All of them quarterbacks whom you wouldn’t refer to as “pro style.” They are quarterbacks who talent evaluators thought could approximate to some level of success in the NFL if placed in the right situation and given the opportunity to succeed.
Surely what matters for quarterbacks and whether or not they can play and perform up to reasonable expectations given the talent around them is a bit more nuanced than whether they played a spread or pro offense in college.
First, the quarterback must have the physical tools to make the necessary throws. Talent evaluators often get way too enamored with this piece of the puzzle. Just because a player “looks the part” doesn’t mean everything else is less relevant.
Second, what is the quarterback’s responsibility in the offense? Whether you run, “spread,” “pro” or “air raid,” what is the quarterback’s job? When he gets to the line of scrimmage, does he have command and the authority to audible based on what defense he sees, switch the protections, etc? Or is he looking to the sideline every play for a call. Can he tell you why he switched out of a certain play when presented with the defense?
The final area is what NFL people like to call “intangibles.” How did he perform in the biggest games of the season? Does he inspire leadership? Is he a winner? These three factors should determine whether or not a person has the potential to play quarterback in the NFL. The prospect should grade out well above average in all of these areas.
Is it a foolproof system of evaluating quarterback talent? Of course not, there are no guarantees. Tom Brady was a sixth round pick and didn’t grade out great in these categories. There will always be outliers, but looking at this position in binary terms is not conducive to long-term success. The truth of the matter is, evaluating “spread” quarterbacks requires more work than looking at “pro style” quarterbacks.
The plays you see on tape in the “spread” are not what you run in the NFL. But that shouldn’t matter. With the countless hours of game film and people whose sole responsibility is to identify talent, this shouldn’t be too difficult a task. Identify quarterbacks that meet the criteria and have a chance to perform at the next level and then place them in a position to succeed. Apparently easier said than done.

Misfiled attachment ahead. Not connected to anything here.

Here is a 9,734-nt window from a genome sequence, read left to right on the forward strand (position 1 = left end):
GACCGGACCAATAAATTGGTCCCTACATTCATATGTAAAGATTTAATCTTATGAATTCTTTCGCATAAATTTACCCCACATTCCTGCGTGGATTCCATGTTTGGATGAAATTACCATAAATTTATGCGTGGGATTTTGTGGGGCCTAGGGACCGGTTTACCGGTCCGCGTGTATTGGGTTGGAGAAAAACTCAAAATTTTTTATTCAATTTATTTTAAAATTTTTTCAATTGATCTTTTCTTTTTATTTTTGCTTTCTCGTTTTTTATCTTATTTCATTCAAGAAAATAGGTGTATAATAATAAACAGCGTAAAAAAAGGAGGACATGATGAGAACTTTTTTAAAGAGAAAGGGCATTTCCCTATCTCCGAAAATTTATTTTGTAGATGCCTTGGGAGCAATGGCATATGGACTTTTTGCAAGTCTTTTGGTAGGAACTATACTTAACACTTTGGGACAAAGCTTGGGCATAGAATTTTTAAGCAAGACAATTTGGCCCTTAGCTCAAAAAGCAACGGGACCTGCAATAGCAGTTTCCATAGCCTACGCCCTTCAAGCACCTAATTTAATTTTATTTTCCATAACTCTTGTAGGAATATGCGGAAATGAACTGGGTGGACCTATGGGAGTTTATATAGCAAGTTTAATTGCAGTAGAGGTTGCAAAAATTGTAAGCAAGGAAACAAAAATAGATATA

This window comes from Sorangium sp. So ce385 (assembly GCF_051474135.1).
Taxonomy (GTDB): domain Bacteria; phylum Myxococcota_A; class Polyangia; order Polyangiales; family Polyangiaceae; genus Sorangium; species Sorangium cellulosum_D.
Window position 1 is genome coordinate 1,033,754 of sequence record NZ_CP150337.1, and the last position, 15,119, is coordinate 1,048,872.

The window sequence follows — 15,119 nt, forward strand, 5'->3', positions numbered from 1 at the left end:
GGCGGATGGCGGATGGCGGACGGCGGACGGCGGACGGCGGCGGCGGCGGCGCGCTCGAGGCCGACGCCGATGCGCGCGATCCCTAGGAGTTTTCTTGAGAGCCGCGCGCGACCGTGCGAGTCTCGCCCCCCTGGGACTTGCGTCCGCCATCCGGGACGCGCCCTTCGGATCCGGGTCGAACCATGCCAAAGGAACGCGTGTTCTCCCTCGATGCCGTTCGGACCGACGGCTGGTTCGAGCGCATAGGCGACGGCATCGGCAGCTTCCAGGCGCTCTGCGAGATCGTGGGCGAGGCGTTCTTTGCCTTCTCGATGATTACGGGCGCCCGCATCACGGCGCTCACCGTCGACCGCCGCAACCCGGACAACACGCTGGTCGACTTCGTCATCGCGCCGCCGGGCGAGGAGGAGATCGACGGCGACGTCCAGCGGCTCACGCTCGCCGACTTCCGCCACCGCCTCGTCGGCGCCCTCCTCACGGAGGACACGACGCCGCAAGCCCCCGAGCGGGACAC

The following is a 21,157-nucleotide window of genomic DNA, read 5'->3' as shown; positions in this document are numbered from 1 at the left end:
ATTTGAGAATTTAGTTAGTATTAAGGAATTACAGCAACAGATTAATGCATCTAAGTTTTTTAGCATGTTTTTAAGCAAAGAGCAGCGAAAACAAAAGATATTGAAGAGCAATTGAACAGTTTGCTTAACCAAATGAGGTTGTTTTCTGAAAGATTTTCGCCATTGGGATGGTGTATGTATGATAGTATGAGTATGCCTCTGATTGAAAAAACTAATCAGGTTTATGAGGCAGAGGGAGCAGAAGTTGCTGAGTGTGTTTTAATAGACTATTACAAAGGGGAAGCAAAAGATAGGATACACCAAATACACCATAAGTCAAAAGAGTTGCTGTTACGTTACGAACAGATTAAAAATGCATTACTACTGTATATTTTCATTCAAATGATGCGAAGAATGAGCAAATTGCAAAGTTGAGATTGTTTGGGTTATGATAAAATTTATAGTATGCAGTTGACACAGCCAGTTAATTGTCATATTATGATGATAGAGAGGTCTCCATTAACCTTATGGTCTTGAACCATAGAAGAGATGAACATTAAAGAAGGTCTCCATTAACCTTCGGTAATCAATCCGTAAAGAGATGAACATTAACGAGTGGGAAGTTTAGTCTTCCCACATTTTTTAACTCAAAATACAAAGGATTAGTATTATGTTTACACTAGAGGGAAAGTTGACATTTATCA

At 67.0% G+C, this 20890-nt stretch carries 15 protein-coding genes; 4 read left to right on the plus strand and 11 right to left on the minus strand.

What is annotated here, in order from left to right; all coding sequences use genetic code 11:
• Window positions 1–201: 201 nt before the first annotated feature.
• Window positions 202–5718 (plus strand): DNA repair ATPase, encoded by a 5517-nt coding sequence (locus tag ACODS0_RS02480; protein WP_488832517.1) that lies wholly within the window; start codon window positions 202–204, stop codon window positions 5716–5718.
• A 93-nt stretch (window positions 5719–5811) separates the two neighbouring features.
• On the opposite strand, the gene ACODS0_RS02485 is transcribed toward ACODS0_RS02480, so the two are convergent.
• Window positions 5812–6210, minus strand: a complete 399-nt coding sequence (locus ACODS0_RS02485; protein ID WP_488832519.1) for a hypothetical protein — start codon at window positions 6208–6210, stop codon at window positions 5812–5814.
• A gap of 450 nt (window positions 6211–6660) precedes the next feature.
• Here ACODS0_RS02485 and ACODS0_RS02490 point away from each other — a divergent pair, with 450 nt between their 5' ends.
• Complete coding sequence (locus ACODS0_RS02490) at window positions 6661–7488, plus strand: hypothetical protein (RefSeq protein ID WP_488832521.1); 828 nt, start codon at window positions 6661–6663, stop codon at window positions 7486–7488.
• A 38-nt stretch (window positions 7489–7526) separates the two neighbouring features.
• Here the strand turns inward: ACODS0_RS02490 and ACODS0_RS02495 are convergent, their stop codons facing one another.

The co-opting of Black excellence by the mainstream.
Sloane Stephens won her first career major, defeating fellow American Madison Keys at the US Open on Saturday. Two first-time major finalists, and they are Black (I know Madison just wants to “be Madison” but she is Black and that’s a beautiful thing, because Black girls are magic).
Stephens follows in the illustrious footsteps of Venus and Serena Williams, the last Black Americans to claim our country’s tennis championship. The latter, of course, is a six-time champion of the event and the greatest player of all time. Even with her absence at this year’s US Open due to the birth of her first child, Serena’s presence loomed large over this fortnight and every conversation about the future of the women’s game began and ended with her.
Serena was also a focal point in major champion Maria Sharapova’s forthcoming memoir, Unstoppable: My Life So Far. Members of the media have received preview copies of Sharapova’s memoir and she does not refer to her fellow competitor, Williams, in a positive light. I do not call them rivals because they are not, despite what most of the white media would lead you to believe. Williams owns a 19-2 career record versus Sharapova and hasn’t lost to the Russian since 2004. Whether on the court or off, the two engage in battle.
While there is probably mutual respect between the two as athletes, there is clearly no love lost. But most of it, in my opinion comes from Sharapova. Williams owns her and, as previously mentioned, is the greatest of all time. Sharapova isn’t in her class. Yet, everything Sharapova does is framed within the context of Williams, and this is by design — Sharapova’s design.
To be fair, it would be silly to think a memoir of Sharapova’s life wouldn’t include a section about Serena Williams. After all, it was with her victory over Williams in the 2004 Wimbledon Final that put her on the map.
A then 17-year-old Sharapova was the darling of the tennis and larger sports media world, a 6-foot-2 slender, blonde-haired, green-eyed image of Eurocentric beauty; the exact opposite of Serena Williams, a beautiful dark-skinned queen with hips, boobs, ass and muscles. This was the foil for Williams the white media needed and wanted. And for a brief moment in 2004, it was headed there.
Sharapova followed up her Wimbledon win over Williams by beating her in the WTA year-end championships, rallying back from being down 0-4 in the third set. Sharapova was hailed as the reigning queen of tennis and began the next year ranked No. 1 in the world. Williams beat Sharapova in Australia in January of 2005 and has been rolling her ever since. But the narrative was already set and Sharapova has been trafficking as the innocent little white girl to the brute Black force of Williams ever since.